The number of new Ebola cases in Africa could grow as high as 10,000 per week, ten times higher than earlier estimates, according to projections the World Health Organization (WHO) reported Tuesday.
Dr. Bruce Aylward, who heads the WHO response to the crisis, said the public health organization now estimates the mortality rate in the countries affected by the outbreak—Sierra Leone, Liberia and Guinea—to be around 70 percent. Even though earlier statistics had shown a survival rate of around fifty percent, the UN-affiliated organization is now recording “at best 30 percent survival,” he said.
Aylward noted that the impact of the disease in the capitals of the three worst affected countries continue to increase. “Any sense that the great effort that’s been kicked off the last couple of months is already starting to see an impact, that would be really, really premature,” he warned.
Aylward called for the implementation of a so-called 70-70-60 plan, in which 70 percent of new cases would be isolated, and 70 percent of bodies would be safely buried, within 60 days.
According to the latest figures from the WHO there have been 8,914 cases of Ebola and 4,447 deaths from the disease. But those figures may underestimate the extent of the crisis, Aylward said, because many cases are not reported.
Aylward’s statements were followed by the announcement by the US Centers for Disease Control and Prevention (CDC) that it would devote additional resources to combat the spread of the disease. Thomas Frieden, director of the CDC, said in a news conference Monday that the US is creating a rapid-response team to assist hospitals “within hours” of any reported infections.
Frieden admitted the inadequacy of the federal agency’s response to the case of Thomas Eric Duncan, the Liberian man who died in Texas on October 8. He said a critical-care nurse, Nina Pham, might not have been infected if a team had been sent to Dallas immediately after Duncan was diagnosed. “I wish we had put a team like this on the ground the day the first patient was diagnosed,” Frieden said, “but we will do that from today onward with any case in the US.”
Frieden’s acknowledgement follows the statements Monday by WHO Director-General Dr. Margaret Chan, who called the ongoing epidemic “unquestionably the most severe acute public health emergency in modern times.”
Noting that, “Ebola emerged nearly 40 years ago,” she asked rhetorically, “Why are clinicians still empty-handed, with no vaccines and no cure?” Answering her own question, she said, “A profit-driven industry does not invest in products for markets that cannot pay.”
The refusal of the pharmaceutical giants to develop a vaccine has led to the deaths of thousands in the former colonial countries of West Africa. The danger that this deadly disease could spread to the United States and other developed countries has been increased by the systematic and ongoing cuts to scientific research and public health systems, which can only be characterized as criminally negligent.
Dr. Francis Collins, the head of the National Institutes of Health (NIH), told the Huffington Post that the US would likely have already developed a vaccine for Ebola if budget cuts had not devastated the country’s research capacities.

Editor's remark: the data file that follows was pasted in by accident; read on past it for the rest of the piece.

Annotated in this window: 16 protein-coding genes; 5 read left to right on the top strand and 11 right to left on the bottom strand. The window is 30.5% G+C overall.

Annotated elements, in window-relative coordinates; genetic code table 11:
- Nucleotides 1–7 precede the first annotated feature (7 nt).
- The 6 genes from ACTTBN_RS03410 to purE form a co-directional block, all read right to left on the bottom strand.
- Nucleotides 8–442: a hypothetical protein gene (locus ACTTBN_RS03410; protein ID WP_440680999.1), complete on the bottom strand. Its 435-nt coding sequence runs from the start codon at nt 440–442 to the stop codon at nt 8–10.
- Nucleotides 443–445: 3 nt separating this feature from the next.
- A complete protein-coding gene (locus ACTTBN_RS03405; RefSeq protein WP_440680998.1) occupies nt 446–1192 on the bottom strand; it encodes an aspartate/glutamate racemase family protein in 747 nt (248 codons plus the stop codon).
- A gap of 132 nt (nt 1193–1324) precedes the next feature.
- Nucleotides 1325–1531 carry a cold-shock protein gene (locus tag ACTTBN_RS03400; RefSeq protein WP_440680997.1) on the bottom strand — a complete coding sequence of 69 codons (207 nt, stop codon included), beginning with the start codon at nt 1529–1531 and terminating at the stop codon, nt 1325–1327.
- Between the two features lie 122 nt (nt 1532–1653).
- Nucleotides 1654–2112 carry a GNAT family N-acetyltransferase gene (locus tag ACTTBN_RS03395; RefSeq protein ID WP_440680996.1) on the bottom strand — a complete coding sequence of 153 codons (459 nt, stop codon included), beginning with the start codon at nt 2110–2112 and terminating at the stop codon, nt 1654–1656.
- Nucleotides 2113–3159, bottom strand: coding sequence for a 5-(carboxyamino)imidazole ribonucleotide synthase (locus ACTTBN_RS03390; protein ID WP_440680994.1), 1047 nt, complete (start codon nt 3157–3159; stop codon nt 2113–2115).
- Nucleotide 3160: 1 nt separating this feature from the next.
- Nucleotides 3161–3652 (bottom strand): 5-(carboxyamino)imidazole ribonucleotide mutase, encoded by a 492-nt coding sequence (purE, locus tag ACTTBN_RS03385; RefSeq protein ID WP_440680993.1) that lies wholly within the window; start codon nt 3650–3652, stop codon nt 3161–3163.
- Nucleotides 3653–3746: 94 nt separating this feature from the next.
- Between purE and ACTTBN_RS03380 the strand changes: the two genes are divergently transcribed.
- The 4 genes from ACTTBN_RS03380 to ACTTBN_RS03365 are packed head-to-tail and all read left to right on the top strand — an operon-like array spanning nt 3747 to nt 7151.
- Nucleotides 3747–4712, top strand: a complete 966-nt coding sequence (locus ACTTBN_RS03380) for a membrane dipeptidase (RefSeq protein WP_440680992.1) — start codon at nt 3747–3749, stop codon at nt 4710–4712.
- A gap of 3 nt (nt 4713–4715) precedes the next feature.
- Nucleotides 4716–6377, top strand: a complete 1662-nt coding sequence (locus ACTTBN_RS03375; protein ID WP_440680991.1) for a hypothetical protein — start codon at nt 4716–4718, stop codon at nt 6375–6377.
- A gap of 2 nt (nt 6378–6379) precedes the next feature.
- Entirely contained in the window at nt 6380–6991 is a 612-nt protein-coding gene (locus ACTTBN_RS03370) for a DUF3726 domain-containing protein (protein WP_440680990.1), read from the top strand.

“NIH has been working on Ebola vaccines since 2001. It’s not like we suddenly woke up and thought, ‘Oh my gosh, we should have something ready here,’” Collins said.
“Frankly, if we had not gone through our 10-year slide in research support, we probably would have had a vaccine in time for this that would’ve gone through clinical trials and would have been ready.”
In addition to slowing down the development of an Ebola vaccine, Collins added that budget cuts have significantly impacted the development of therapeutic treatments, which he said, “were on a slower track than would’ve been ideal, or that would have happened if we had been on a stable research support trajectory.” He added, “We would have been a year or two ahead of where we are, which would have made all the difference.”
Collins added that, despite the Ebola crisis, no additional money had been allocated to the NIH. Collins said that the NIH was forced to “take dollars that would’ve gone to something else…and redirect them to this.”
He said that an Ebola vaccine is already under development, but that the best-case scenario would be for clinical trials to start in December, and it would not be known whether the drug was effective until February or March.
He likewise said that the Ebola treatment known as ZMapp would not be available in significant doses this year because of budget cuts. “Had it not been for other shortages, we might very well by now know that it works and have a large stock of it,” he added.
As a result of the so-called sequester budget cuts implemented last year, the National Institutes of Health (NIH) and the National Science Foundation (NSF) had their budgets slashed by 5.1 and 2 percent respectively.
Between 2010 and 2014, the NIH’s budget has been cut by $446 million, while discretionary funding for the CDC was cut by $585 million during the same period, Scientific American reported this week. Funding for the CDC’s public health preparedness and response programs has been reduced by more than $1 billion since 2002. As a result of these cuts, over 45,700 jobs have been cut from state and local health departments since 2008.
Democratic Party supporters have been quick to blame Republicans for these cuts. However, Obama’s 2015 budget proposal also calls for significant cuts to health care spending, together with major cutbacks to other social services.
The ongoing Ebola crisis stands as a scathing indictment of the system of profit-driven medicine and the destruction of public health systems in the US and other countries in the name of slashing taxes for and boosting the profits of the major corporations and the wealthy.